Dogs can be fine companions on a drift boat, and now they are being trained to sniff out aquatic invasive species, too. Zooma, however, pictured here, is better at finding lunch than zebra mussels. (Angus M. Thuermer Jr./WyoFile)

A well-behaved dog of a certain size can be a welcome companion on a fishing trip, helping keep an eye out for rising trout.

Now they’re working to protect fisheries too. 

Yellowstone and Grand Teton national parks are using specially trained  dogs to check boats for aquatic invasive species. In partnership with Working Dogs for Conservation, the parks will put dogs Tobias and Jax to work sniffing out zebra and quagga mussels and participating in public events.

Aquatic invasive species can cause havoc to native ecosystems, damage equipment and harm local economies. The parks, as well as the state of Wyoming, seek to keep them from being inadvertently introduced to lakes, creeks and rivers and have extensive programs, now including Tobias and Jax, to keep area waters uninfested.

Wyoming’s program requires all boaters to buy an AIS sticker before launching, a program that educates those on the water about the invaders and also helps fund inspection stations. Wyoming Game and Fish Department wardens and technicians have been busy examining watercraft at checkpoints and elsewhere and have issued several citations this year.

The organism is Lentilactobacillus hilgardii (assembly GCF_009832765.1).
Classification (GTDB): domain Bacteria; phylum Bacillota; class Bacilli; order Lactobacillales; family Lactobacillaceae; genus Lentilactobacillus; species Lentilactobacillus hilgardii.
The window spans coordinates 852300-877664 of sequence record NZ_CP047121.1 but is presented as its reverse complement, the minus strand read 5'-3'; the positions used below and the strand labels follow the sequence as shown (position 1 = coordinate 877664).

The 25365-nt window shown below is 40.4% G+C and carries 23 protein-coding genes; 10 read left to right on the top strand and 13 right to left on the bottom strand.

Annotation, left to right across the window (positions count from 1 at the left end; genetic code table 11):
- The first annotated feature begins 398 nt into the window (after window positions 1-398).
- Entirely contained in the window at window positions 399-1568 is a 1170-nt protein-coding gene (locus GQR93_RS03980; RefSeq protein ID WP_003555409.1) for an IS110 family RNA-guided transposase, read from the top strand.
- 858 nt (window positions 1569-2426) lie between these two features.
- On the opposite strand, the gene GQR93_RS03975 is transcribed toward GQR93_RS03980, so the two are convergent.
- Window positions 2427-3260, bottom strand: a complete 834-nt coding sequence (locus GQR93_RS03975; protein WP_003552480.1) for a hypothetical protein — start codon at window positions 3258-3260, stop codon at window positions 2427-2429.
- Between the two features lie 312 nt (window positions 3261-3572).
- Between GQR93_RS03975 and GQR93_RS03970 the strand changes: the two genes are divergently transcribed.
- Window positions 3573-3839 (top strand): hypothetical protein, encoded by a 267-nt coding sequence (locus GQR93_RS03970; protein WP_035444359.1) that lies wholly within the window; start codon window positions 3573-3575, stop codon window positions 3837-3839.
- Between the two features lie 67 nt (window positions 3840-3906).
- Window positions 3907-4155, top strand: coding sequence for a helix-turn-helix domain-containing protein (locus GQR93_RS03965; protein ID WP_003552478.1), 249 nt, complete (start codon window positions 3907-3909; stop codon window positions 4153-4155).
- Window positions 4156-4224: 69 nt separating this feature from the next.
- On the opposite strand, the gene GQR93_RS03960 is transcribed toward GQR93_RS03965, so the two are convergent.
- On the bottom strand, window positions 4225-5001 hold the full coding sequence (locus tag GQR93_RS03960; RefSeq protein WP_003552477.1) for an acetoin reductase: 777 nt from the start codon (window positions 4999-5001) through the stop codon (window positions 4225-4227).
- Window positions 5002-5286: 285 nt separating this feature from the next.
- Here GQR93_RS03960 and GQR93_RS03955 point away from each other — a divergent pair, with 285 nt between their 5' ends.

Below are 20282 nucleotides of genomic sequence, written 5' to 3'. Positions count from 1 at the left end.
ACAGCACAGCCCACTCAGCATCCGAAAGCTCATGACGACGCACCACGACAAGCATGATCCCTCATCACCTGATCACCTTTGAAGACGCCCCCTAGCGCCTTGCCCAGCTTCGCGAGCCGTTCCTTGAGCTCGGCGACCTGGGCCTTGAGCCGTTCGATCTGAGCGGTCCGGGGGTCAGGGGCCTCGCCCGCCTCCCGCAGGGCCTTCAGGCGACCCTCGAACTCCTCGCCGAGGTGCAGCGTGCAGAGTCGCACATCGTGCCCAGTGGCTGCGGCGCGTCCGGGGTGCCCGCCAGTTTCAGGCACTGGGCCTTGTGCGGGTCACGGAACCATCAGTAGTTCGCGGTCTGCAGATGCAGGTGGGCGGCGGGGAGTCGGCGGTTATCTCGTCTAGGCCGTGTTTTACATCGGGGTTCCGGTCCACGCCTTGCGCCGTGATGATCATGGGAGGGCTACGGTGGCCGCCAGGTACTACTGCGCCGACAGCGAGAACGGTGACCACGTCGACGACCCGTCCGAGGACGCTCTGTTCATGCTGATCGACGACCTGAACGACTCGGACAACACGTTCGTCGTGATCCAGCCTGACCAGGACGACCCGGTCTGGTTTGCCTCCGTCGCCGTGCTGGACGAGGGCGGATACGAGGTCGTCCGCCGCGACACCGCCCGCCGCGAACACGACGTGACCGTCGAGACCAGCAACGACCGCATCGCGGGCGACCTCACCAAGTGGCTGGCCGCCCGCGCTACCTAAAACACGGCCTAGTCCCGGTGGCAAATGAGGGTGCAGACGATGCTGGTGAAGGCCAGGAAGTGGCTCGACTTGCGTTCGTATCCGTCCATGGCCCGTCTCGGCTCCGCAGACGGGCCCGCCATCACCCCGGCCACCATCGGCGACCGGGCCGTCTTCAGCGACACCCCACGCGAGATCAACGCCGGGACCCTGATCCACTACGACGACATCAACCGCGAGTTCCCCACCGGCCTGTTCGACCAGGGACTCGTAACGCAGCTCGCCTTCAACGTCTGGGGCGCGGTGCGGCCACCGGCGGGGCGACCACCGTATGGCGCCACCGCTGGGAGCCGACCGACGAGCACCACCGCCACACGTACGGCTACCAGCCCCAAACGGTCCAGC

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Between July 3-5, Game and Fish inspected 850 watercraft, 129 of which came from states with known infestations. Boaters are urged to clean, drain and dry their boats, rafts and other watercraft.

Watchdog Zooma, above, travels with her auntie Linda Sternberg in a drift boat stickered with a 2019 AIS decal as required in Wyoming. Zooma loves to swim but is much better at finding chicken bones than mussels.

Angus M. Thuermer Jr.

Angus M. Thuermer Jr. is the natural resources reporter for WyoFile. He is a veteran Wyoming reporter and editor with more than 35 years experience in Wyoming. Contact him at angus@wyofile.com or (307)...

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